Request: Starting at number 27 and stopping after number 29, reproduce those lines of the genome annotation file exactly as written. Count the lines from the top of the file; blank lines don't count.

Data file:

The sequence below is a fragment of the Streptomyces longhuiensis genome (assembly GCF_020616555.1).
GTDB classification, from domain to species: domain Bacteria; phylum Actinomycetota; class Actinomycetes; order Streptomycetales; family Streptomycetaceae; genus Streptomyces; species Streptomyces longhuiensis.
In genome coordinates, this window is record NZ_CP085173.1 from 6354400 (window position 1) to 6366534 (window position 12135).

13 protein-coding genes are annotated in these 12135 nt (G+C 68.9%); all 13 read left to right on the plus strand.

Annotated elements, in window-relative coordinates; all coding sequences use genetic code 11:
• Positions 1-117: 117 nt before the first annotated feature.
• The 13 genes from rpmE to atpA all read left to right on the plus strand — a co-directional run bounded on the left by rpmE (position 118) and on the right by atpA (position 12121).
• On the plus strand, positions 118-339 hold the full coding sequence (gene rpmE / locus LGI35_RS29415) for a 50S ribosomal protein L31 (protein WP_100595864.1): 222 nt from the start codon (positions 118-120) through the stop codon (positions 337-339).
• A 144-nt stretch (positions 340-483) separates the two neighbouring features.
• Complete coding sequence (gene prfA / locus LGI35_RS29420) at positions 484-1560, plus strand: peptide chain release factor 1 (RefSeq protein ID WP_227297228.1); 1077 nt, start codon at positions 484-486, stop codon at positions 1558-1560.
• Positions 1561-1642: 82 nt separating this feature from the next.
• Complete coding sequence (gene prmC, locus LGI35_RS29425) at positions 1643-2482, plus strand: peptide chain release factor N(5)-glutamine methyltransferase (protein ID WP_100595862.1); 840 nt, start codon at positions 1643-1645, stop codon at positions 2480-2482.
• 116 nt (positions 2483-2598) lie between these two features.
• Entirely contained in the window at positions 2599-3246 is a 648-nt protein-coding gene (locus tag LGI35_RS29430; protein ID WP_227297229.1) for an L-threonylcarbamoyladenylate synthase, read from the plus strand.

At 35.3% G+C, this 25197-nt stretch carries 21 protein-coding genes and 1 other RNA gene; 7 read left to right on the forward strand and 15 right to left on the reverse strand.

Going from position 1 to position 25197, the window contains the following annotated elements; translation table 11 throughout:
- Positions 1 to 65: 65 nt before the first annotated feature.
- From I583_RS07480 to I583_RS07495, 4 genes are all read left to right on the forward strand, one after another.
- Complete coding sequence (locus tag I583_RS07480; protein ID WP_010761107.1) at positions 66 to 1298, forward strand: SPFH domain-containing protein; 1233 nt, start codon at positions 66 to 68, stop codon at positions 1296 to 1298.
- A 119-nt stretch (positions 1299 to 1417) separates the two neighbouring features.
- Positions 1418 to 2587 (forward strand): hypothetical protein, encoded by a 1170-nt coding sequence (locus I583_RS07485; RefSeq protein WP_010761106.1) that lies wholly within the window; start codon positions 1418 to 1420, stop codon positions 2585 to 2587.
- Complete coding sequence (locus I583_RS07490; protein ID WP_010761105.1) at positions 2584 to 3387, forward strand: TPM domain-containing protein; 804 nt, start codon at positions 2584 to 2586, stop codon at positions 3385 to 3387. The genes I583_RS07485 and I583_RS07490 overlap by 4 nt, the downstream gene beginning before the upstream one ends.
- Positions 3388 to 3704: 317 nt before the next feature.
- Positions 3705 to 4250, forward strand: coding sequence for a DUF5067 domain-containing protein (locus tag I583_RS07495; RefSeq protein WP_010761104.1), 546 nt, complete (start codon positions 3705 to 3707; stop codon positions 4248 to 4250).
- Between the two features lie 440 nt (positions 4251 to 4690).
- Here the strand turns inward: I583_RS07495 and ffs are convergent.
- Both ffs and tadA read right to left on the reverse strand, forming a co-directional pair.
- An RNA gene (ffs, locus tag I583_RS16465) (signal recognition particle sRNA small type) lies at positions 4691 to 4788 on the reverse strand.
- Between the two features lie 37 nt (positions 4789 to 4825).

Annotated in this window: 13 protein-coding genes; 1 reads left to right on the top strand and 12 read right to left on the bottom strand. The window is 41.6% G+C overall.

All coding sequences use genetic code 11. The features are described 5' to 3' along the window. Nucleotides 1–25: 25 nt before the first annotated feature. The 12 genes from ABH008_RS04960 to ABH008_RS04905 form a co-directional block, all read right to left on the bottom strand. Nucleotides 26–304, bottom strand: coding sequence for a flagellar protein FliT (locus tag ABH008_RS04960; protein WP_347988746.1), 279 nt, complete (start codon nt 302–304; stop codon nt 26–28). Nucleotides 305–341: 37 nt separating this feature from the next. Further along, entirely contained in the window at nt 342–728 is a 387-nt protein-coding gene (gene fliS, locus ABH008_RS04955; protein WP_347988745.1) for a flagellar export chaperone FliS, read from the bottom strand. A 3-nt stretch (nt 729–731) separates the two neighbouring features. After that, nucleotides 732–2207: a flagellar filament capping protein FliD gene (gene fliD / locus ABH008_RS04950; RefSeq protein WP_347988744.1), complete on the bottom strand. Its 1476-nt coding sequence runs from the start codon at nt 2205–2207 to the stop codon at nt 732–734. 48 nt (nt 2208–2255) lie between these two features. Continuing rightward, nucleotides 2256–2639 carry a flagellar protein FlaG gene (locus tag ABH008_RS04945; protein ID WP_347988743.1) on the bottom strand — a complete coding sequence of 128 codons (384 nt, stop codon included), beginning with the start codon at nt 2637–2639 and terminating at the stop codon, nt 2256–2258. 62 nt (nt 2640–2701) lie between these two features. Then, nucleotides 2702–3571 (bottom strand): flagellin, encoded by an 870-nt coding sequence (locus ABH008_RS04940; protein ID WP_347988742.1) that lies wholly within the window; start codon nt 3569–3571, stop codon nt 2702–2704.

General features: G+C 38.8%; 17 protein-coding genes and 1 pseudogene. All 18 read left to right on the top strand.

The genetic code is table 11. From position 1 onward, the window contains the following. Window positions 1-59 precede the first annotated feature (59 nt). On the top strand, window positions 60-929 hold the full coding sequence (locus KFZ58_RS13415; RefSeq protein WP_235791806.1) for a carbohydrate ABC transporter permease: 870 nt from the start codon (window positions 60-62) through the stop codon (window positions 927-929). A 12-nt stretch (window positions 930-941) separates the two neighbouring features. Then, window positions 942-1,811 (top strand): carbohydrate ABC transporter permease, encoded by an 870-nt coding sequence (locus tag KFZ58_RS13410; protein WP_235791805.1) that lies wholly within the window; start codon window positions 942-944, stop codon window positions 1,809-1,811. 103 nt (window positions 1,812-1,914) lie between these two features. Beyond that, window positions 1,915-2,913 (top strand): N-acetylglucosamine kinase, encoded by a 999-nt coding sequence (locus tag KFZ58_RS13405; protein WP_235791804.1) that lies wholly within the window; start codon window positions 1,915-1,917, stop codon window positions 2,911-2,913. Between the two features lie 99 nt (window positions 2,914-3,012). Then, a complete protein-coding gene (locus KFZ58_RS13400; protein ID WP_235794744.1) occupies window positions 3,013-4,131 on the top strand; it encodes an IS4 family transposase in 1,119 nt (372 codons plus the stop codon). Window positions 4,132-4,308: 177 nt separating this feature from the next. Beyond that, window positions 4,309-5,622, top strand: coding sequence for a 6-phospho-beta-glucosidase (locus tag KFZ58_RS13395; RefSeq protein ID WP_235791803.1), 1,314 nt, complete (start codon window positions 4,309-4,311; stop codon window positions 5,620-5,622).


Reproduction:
- Both ffs and tadA read right to left on the reverse strand, forming a co-directional pair.
- An RNA gene (ffs, locus tag I583_RS16465) (signal recognition particle sRNA small type) lies at positions 4691 to 4788 on the reverse strand.
- Between the two features lie 37 nt (positions 4789 to 4825).